Broken: Well this was how I felt as I ran the last few miles to the finish line, knowing full well that not only was I going to miss my target time for the day, but that I was also going to be slower than my previous marathon time, by a full twelve minutes. And broken is also a good description for my Blackberry, which apparently objected to some combination of heat, humidity or movement, although I’m hopeful that it might sort itself out.

Overall though, it was a GREAT day!

Strangely, for such a beautifully warm spring morning, it started with Kim having to scrape the frost from the car… and me having to drive back from the top of the road to get my forgotten Blackberry.

The day proper got underway at Clive & Nat’s house, a stones throw from the start line, where Andy Adams & Cliff had stayed overnight. We then picked up Andy Pumphrey and Nikki from outside the pub at the end of the road, Andy sporting the Scooby Doo costume that someone had sponsored him to wear.  We met the rest of the ensemble in the park, our collective mood light and frivolous, like you would expect from a bunch of folk in their mid-forties.

Mark Johnson & I slotted into the starting queue and just after 9.15 we were off… for what turned out for me to be a race of two halves, although sadly not split in the normal 20/6.2 way.

The day was gorgeous, the crowds were out in force along the route and the early miles nearly flew by, certainly as far as Ovingdean where I got a welcome cheer from Caraline Marsh. Then my knees started to hurt and by the time we reached the marina again I was more than a few paces behind Mark. I managed to hold on to his shirt-tales and was not far behind at the half way mark, but then I started to fall apart.

By the dogleg into Hove, after I had stopped to stretch, he passed me going the other way around half a mile ahead, shouting words of encouragement.

Cliff, wearing his prosthetic kayak and resplendent with split paddles for waving at the crowd, caught up with me as we headed out onto Shoreham harbour, but despite his most valiant attempts to keep me going, I just couldn’t hold his pace.  This was all the more galling as he was tagging along behind the 4-hour pace-man.

Mark then passed me again, going the other way on the Shoreham harbour road, probably a good mile ahead, this time shouting more urgent words of encouragement, probably realising how much work I had to do to get under 4-hours.  But I was already a broken man, with legs that were just shy of cramping up and only enough time to get to the finish line before 4 hours if I were fresh and those were the only five miles I had to run today.

Despite the pain and the disappointment, the final three-mile drag was truly awesome, with the crowds that had been cheering all the way now being several deep.  I’ve lived in and around this city all my life and this was Brighton at it’s very best.  Beautiful sultry spring day, calm sea, true camaraderie.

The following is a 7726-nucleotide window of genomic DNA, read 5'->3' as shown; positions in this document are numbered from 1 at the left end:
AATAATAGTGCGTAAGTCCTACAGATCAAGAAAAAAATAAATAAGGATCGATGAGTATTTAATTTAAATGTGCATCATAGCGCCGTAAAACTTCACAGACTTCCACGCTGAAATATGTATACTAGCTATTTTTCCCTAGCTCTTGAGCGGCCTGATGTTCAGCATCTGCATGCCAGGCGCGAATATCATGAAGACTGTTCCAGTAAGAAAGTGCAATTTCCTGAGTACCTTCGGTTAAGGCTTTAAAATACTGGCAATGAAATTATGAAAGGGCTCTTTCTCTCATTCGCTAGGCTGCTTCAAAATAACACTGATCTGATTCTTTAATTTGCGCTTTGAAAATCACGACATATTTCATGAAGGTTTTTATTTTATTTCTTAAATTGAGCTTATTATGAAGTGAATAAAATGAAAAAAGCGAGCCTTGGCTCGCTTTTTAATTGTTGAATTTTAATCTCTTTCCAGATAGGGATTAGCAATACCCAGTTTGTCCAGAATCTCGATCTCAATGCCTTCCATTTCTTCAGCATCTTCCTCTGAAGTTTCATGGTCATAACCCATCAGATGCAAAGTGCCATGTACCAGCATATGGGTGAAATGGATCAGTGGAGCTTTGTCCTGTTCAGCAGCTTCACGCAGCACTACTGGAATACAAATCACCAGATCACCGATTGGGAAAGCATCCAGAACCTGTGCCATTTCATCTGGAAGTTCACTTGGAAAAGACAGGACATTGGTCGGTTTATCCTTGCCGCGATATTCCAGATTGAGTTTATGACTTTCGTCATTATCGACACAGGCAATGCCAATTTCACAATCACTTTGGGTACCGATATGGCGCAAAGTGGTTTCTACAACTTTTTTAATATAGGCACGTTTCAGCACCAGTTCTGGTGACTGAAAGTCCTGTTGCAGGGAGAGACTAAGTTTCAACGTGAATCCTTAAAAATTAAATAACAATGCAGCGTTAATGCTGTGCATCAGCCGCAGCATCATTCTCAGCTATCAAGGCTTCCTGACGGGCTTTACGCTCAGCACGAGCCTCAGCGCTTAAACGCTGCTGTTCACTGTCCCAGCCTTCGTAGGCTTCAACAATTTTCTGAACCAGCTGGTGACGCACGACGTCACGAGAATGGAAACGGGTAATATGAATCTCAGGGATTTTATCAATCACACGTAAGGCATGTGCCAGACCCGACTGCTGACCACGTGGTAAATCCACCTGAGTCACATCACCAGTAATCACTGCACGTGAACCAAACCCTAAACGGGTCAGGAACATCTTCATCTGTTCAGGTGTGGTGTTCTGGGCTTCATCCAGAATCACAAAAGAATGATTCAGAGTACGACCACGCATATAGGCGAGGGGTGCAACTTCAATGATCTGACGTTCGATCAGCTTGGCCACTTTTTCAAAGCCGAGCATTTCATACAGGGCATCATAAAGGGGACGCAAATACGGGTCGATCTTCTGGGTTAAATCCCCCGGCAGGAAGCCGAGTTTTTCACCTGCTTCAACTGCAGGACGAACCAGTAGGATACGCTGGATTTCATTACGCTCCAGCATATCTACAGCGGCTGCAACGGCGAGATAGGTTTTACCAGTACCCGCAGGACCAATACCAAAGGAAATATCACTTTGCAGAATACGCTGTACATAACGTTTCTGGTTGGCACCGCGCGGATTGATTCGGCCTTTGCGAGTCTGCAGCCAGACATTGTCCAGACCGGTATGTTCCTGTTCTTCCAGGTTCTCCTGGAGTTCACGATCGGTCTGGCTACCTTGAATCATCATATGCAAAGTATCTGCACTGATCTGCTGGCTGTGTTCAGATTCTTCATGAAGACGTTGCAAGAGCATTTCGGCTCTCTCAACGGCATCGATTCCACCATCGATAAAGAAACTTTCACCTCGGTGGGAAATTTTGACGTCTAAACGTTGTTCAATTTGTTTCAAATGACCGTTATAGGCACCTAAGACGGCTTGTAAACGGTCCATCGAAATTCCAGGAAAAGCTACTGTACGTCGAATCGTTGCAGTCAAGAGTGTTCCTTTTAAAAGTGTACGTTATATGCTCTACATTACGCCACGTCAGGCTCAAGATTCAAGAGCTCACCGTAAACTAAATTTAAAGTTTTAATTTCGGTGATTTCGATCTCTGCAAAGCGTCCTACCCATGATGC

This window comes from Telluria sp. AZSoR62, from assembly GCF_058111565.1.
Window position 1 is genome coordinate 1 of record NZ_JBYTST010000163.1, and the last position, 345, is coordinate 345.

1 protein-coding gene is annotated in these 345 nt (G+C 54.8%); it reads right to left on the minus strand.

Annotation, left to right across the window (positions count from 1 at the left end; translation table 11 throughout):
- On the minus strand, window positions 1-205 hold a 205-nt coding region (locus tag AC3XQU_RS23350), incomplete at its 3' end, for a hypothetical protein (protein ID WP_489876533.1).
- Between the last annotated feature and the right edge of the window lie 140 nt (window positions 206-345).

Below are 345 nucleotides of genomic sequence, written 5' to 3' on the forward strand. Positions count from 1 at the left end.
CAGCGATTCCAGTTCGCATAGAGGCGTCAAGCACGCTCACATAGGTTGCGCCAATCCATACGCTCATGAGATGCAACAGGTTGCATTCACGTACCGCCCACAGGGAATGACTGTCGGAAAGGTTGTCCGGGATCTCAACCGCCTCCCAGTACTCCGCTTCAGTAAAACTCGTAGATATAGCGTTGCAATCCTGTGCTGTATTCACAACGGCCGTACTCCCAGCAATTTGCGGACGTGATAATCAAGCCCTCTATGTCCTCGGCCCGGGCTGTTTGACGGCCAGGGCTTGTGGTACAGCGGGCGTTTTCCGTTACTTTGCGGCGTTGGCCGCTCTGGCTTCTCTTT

Though I had covered the halfway distance in 1.51.26, which is as fast as I’ve ever run a half marathon, I crossed the finish line in 4.13.36 in 2514th place.  Disappointed, sure, but elated also, especially after a walk into the sea to cool my legs down!

Martlet Kayak Club hosted drinks & a barbecue, where Debbie helped me get out of the sea, physio Martina kindly massaged everyone’s legs and Chris plied me with beer.  Then we caught the bus back to the start and had Chili back at Clive & Nat’s, our thoughts with Pete & Jacqui, whose son Adam had been taken into hospital.

I know there are some great photos floating around, for example of Cliff demonstrating that he could actually paddle his kayak in the sea, and I’ll try to put some on the site over the coming days.

In the meantime, thank you for your support and kind words!

“Hi. Thank you for calling the Brighton Marathon…

… enties will go live from the 23rd June, at 10am.  For any further information please go to  If there are any futher questions, please leave a message after the tone.”

Blah blah blah…

So, after redialling about 120 times in about 40 frustrating minutes, I returned to the website which now had an Enter Now! button.

I feel a bit of a dullard for having wasted so much time, but maybe the email & website messaging from the organisers could have been a little clearer and the voicemail message could also direct people in a more forthright way… as in ‘to enter, please go to the race entry page on our website‘.

But here’s the real newsflash:  Kim and I have entered and are now officially in training!